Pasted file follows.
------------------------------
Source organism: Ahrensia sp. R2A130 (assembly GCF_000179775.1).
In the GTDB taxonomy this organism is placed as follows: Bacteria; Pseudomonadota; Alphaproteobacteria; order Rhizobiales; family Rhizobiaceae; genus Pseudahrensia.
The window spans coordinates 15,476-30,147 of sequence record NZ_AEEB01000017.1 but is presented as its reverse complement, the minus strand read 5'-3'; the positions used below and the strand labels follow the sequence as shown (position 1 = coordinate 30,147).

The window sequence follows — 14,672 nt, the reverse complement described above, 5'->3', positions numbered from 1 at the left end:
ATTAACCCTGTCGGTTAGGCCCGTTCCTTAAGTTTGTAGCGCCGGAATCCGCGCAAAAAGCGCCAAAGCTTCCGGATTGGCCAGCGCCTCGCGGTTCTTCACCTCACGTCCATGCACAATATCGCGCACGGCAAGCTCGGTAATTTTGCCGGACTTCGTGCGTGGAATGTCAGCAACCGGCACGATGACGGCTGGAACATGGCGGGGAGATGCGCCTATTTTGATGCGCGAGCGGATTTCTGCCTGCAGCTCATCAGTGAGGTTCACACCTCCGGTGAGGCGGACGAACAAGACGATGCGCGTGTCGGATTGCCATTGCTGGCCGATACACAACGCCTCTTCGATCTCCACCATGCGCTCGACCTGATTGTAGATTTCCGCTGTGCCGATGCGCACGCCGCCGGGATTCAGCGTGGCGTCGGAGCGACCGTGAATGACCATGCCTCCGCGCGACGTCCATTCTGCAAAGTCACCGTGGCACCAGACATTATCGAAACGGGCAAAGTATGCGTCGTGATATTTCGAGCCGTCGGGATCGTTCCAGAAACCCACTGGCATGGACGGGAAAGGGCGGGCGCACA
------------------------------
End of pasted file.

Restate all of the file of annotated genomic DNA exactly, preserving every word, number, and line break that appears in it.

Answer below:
Source organism: Ahrensia sp. R2A130 (assembly GCF_000179775.1).
In the GTDB taxonomy this organism is placed as follows: Bacteria; Pseudomonadota; Alphaproteobacteria; order Rhizobiales; family Rhizobiaceae; genus Pseudahrensia.
The window spans coordinates 15,476-30,147 of sequence record NZ_AEEB01000017.1 but is presented as its reverse complement, the minus strand read 5'-3'; the positions used below and the strand labels follow the sequence as shown (position 1 = coordinate 30,147).

The window sequence follows — 14,672 nt, the reverse complement described above, 5'->3', positions numbered from 1 at the left end:
ATTAACCCTGTCGGTTAGGCCCGTTCCTTAAGTTTGTAGCGCCGGAATCCGCGCAAAAAGCGCCAAAGCTTCCGGATTGGCCAGCGCCTCGCGGTTCTTCACCTCACGTCCATGCACAATATCGCGCACGGCAAGCTCGGTAATTTTGCCGGACTTCGTGCGTGGAATGTCAGCAACCGGCACGATGACGGCTGGAACATGGCGGGGAGATGCGCCTATTTTGATGCGCGAGCGGATTTCTGCCTGCAGCTCATCAGTGAGGTTCACACCTCCGGTGAGGCGGACGAACAAGACGATGCGCGTGTCGGATTGCCATTGCTGGCCGATACACAACGCCTCTTCGATCTCCACCATGCGCTCGACCTGATTGTAGATTTCCGCTGTGCCGATGCGCACGCCGCCGGGATTCAGCGTGGCGTCGGAGCGACCGTGAATGACCATGCCTCCGCGCGACGTCCATTCTGCAAAGTCACCGTGGCACCAGACATTATCGAAACGGGCAAAGTATGCGTCGTGATATTTCGAGCCGTCGGGATCGTTCCAGAAACCCACTGGCATGGACGGGAAAGGGCGGGCGCACA